The walnut trees were dropping their little protein bombs, and when I sat down at the base of a large one for a rest, I just picked them up out of the grass and cracked them between stones while listening to the leaves rustling in the breeze. I kept thinking that surviving in the wild here wouldn't really be too difficult... at the right time of year.
This late in the season there are not many people along the Ferrovia. I only encountered a middle aged English couple and one woman dressed for vanity-jogging who looked strangely out of place in those lonely and mostly wild surroundings. Other than that it felt like I could be the only person in the valley.
The Ferrovia runs parallel to the highway, but apart from the occasional truck taking sausages down to Spoleto, the only sound was my footfalls and the constant refrain of the river.
I had left the house just before noon, and it must have been (left my phone at home) about 4 pm when I found the little cemetery of Serravalle, like a walled garden, and stopped to say a little prayer for the sacred dead. It had clouded over, with the weather that had been brewing over the tops of the mountains in the morning finally boiling over and flowing into the valley. I felt a few drops of rain then, but it was far too late to worry about getting a bit damp. Even without the side-trips through the fields, the march back along the Ferrovia was going to be at least an hour and a half.
The cemetery was nearly on top of the exit from the Ferrovia path where the little side road takes the bus to the bar, so I knew I had almost made it. As I came off the trail and onto the road, right in front of me was a sign, pointing almost straight up the mountain on the other side, towards a large church, perched up high on a cliff face. The sign said, "Chiesa San Claudio. XIII sec." and had a little stick figure of a man with a backpack and walking stick. The sign for the official trails is a little red and white flag, and there were other signs giving the estimated distance to "San Lazaro"; 7.5 km.
(San Claudio as seen from the Ferrovia is at 1:38)
I had seen the church with its tall bell tower far above the road in glimpses along the trail, and had thought there must be a road to get up there. Well, it turns out that the "road" was a rocky, overgrown track that would have been impossible with anything more than a donkey. San Claudio had once had a hermit occupant, who had died in 1986. Since then there had been sporadic efforts to get funding to save it, or at least to prevent the bell tower from collapsing. I stood at the bottom of the trail looking up with a keen sense of longing... It was at least as steep as 30 degrees in places, but somehow, from the bottom of the trail the church didn't seem that far.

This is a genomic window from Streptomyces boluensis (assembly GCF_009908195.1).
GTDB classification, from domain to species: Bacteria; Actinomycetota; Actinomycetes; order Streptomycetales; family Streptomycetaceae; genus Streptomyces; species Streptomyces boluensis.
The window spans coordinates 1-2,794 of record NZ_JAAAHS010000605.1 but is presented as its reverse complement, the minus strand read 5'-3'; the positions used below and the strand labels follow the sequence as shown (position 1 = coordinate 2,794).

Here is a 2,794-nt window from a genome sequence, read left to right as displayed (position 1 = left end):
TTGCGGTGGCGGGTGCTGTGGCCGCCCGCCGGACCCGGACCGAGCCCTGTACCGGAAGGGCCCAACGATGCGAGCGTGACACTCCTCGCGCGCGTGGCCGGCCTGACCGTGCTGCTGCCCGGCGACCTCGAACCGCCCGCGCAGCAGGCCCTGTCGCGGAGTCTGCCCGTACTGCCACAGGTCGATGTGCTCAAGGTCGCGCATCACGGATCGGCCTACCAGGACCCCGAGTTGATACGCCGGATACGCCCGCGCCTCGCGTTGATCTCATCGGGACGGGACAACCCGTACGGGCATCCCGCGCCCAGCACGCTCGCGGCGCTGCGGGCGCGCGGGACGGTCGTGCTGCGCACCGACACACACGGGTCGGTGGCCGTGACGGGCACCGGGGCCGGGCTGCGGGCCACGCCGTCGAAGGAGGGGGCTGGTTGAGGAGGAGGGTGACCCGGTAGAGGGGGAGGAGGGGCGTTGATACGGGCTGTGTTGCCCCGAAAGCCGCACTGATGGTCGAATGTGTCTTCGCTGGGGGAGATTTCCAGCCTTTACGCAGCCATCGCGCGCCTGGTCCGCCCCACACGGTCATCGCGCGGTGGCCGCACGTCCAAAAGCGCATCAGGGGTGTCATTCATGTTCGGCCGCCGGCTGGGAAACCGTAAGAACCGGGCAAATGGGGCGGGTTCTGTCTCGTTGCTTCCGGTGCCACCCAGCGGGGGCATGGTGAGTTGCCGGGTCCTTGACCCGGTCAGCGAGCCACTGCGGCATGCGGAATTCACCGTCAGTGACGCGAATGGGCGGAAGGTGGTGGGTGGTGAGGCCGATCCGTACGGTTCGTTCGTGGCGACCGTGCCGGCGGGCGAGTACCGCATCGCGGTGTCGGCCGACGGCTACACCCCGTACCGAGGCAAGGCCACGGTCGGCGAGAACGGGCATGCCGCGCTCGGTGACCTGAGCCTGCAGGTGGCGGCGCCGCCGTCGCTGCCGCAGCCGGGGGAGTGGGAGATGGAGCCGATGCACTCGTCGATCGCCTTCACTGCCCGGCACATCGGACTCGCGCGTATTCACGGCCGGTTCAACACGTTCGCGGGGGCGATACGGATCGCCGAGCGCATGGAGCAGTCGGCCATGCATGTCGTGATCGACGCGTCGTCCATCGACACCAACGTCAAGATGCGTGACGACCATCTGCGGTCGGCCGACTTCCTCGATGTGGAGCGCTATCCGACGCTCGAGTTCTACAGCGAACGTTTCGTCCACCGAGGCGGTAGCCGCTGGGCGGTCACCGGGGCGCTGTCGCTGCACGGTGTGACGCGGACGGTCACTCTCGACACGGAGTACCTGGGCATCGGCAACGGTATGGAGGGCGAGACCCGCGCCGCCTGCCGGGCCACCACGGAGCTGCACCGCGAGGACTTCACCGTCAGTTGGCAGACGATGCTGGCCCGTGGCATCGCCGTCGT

I couldn't resist. I started climbing and the little voice that had been talking about how far it was to get back, now became quite insistent. The climbing was steep and difficult and it was hard to imagine that anyone would have been willing to take this route regularly, even in the 13th century when people were tougher, and the way less overgrown. About 50 yards up the slope, common sense finally got the better of me, and even though it was heavily overcast I could tell that the daylight was not going to last more than a couple more hours. When the trail took a turn and the church could be seen, I discovered that it was a great deal higher up than it had seemed from the road. I hadn't brought my climbing stuff either; no sticks, no boots, no cell phone, no nothin'. Not even a bottle of water.
When I felt the rain starting a little harder and heard the roll of thunder, I finally thought better. The trail was deeply gouged in places where the heavy rains we'd had at the end of August had caused little rock and mud slides. I suddenly realised rather keenly that a single misstep could be disastrous in my soft little shoes. I had already gone up high enough that I felt my right knee (the oldest part of my body, apparently) protesting loudly as we climbed back down the path, dislodging little stones that went rolling merrily down ahead.
I got to the bottom and apologised to my ancient joints, and promised myself I'd come back with the proper equipment... and a buddy.
The bar at Serravalle was only about another 50 yards and as I sat eating the only thing he had to eat - a not-very-fresh cornetto integrale - and drinking my water, I had time to wonder what had possessed me.
The walk back was an easy stroll by comparison, straight along the Ferrovia and I didn't stop again. The rain had become steady, though light, and I pulled out my umbrella, the one piece of equipment I had been sensible enough to bring. It wasn't cold, and there were plenty of places along the trail where the trees completely sheltered the path. The bike was, of course, where I left it, and I was pushing up the hill as the 6 o'clock Angelus bell was ringing.
I checked on Google Maps when I got home, and discovered it was 8.25 km from Norcia to Serravalle. No wonder my feet were sore.
It's a funny thing, that urge to start walking.